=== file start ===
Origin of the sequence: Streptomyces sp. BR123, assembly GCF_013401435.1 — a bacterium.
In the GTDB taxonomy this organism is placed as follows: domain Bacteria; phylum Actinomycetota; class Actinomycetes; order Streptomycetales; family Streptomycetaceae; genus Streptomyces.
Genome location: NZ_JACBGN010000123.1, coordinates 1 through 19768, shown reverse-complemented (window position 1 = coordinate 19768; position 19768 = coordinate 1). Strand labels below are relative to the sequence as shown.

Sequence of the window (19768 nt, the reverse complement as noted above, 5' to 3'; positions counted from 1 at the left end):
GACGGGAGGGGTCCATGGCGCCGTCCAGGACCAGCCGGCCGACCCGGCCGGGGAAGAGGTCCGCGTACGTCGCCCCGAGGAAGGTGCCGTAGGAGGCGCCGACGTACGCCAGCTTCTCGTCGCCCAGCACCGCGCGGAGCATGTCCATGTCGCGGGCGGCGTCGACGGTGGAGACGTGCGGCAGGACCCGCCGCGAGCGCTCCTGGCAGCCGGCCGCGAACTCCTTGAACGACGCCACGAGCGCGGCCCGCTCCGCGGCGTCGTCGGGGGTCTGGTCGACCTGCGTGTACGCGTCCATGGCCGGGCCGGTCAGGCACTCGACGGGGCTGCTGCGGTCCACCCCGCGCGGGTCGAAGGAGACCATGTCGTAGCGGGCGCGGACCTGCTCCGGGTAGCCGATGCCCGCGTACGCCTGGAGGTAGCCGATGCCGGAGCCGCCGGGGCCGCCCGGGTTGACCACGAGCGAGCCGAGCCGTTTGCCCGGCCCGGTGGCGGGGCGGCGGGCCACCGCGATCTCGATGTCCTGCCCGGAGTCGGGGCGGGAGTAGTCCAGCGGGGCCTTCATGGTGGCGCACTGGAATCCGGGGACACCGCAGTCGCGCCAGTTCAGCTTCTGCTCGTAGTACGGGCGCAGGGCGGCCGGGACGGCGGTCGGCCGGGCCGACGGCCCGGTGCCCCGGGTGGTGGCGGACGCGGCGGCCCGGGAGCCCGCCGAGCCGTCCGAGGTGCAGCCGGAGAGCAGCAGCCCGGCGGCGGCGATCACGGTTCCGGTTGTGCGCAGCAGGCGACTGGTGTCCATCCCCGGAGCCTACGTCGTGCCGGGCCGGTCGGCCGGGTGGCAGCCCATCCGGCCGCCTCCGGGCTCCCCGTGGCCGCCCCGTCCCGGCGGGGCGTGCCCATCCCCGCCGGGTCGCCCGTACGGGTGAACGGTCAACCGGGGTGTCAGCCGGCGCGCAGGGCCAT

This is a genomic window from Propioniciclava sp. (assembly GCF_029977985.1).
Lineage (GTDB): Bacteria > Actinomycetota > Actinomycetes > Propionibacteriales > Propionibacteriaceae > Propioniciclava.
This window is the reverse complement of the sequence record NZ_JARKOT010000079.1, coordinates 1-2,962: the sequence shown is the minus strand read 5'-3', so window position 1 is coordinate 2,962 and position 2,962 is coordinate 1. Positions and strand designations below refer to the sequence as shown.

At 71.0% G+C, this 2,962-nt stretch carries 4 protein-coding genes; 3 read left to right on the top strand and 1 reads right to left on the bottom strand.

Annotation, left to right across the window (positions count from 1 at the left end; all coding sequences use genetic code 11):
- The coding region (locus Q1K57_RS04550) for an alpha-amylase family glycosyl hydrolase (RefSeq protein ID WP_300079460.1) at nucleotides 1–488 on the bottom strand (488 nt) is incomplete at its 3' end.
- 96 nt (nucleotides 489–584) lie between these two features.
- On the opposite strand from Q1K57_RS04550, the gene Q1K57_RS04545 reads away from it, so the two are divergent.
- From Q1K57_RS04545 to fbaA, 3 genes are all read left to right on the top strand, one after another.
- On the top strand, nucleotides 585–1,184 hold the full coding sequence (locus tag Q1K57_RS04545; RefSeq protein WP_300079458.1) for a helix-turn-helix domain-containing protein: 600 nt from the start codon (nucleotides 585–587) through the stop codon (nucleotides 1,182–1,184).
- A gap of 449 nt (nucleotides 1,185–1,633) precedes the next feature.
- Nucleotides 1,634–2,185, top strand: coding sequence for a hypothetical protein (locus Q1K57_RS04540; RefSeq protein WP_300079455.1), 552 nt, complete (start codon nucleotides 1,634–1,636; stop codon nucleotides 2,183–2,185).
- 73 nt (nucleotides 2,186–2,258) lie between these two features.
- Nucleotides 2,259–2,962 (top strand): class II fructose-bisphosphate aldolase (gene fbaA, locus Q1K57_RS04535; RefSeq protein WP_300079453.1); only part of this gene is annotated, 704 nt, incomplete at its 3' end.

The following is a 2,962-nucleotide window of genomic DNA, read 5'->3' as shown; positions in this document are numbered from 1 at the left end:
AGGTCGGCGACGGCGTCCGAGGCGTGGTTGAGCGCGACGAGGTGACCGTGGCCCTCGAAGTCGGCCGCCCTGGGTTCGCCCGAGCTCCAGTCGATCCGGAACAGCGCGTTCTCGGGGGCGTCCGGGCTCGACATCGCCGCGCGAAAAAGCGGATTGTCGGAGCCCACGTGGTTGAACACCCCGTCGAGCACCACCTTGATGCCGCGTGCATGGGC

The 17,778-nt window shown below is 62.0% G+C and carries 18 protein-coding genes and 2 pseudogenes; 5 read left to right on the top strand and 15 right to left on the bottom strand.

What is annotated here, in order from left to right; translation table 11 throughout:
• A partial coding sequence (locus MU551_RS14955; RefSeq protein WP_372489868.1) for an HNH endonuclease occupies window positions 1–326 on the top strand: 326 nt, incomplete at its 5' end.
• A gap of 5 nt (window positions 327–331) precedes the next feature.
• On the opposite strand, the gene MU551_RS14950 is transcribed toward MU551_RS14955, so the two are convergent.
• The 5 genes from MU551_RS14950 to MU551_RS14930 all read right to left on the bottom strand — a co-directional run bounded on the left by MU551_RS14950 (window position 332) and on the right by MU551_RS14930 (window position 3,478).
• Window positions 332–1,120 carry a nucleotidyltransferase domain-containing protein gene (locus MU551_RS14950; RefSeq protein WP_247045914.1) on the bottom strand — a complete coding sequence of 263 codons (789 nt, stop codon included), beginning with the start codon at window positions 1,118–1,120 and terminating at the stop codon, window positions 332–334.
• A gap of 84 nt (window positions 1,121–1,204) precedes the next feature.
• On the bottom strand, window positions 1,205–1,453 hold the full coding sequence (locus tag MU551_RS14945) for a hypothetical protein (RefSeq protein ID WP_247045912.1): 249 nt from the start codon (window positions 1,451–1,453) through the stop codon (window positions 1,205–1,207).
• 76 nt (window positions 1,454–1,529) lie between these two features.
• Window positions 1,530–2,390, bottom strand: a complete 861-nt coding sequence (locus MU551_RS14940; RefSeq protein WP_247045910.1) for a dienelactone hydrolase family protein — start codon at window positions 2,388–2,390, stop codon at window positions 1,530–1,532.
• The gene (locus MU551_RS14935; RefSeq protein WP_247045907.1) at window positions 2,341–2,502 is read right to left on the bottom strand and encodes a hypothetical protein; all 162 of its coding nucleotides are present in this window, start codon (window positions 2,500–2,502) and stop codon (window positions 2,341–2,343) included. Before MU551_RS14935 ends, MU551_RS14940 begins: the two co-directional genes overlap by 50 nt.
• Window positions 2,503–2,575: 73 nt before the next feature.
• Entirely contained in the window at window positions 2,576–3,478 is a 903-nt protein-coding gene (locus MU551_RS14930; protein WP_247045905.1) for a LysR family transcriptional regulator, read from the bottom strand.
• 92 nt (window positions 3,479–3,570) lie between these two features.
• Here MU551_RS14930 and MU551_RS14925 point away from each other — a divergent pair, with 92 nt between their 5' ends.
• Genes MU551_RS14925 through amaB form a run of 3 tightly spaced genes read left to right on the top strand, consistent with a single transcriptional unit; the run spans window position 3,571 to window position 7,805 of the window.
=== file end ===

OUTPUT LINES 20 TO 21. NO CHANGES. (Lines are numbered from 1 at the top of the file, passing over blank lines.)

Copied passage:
The following is a 2,962-nucleotide window of genomic DNA, read 5'->3' as shown; positions in this document are numbered from 1 at the left end:
AGGTCGGCGACGGCGTCCGAGGCGTGGTTGAGCGCGACGAGGTGACCGTGGCCCTCGAAGTCGGCCGCCCTGGGTTCGCCCGAGCTCCAGTCGATCCGGAACAGCGCGTTCTCGGGGGCGTCCGGGCTCGACATCGCCGCGCGAAAAAGCGGATTGTCGGAGCCCACGTGGTTGAACACCCCGTCGAGCACCACCTTGATGCCGCGTGCATGGGC